Less than a year ago I was sitting on my bed in my mom’s basement, crying because it felt like I was trapped forever in a circle of ineptitude. Eleven months later here I am, asking serious questions about the very confusing grown up world of financing the purchase of a house, and trying to balance my own comfort with the needs of a growing family.  Life can seem so foreign and unreal at times!

Cheers,

M

Intimidation

In my last entry, I spent almost 5 solid pages of 10-point type telling the world that I am happy and successful specifically because I told society’s expectations to fuck off.  Ironically enough, I find that since then I cannot write in my own freaking blog. I am paralyzed by the knowledge that even 1% of the people who read the “Story of M” might come back and scan my mundane plans, be bored silly, and write me off as another random loser.

Very few of those people will ever have any recognizable individual impact on my life, so why do I care what they think? I shouldn’t- and it baffles me that I do.  I have spent twenty days trying to talk myself past how intimidated I feel, and I can no longer ignore the fact that somehow getting all that attention -no matter how passive or distant it was- changed how I view this blog. I went from writing for my own emotional health to feeling like I had to write to please an unseen audience…from one second to the next.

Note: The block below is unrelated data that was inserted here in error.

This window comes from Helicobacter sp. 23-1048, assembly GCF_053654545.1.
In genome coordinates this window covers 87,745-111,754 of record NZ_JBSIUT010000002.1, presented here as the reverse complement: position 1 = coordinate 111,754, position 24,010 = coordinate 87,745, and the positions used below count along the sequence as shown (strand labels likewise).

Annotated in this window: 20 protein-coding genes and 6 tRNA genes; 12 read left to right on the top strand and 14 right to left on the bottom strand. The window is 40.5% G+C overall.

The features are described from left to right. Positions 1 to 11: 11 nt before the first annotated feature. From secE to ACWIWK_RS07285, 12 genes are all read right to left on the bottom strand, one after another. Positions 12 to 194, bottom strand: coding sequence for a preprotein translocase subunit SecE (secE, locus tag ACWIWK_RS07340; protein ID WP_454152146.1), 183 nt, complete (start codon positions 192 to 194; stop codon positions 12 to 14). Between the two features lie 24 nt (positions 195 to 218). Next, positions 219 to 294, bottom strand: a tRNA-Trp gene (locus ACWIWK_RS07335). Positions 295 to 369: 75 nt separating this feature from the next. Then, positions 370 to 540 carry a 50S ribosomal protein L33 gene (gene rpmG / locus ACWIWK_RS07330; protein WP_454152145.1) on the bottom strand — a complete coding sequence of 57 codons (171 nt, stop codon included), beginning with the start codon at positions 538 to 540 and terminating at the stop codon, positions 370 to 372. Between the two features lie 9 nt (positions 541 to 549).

I am posting this entry tonight as a way of challenging myself to keep going despite how self-conscious I feel. Tomorrow (or perhaps sometime over the weekend) I plan on posting about my plans to buy a house in the next couple of years. I also want to write a bit about what’s going on with my pregnancy, what my husband and I have been doing lately, and my plans for Christmas.

Yawn-worthy to everyone else on the face of the planet? Probably.  This is where I have to force myself to say “oh well” and write about it all anyway. Increasing a viewer count graph is not the only worthy goal in the world, after all.

Cheers,
M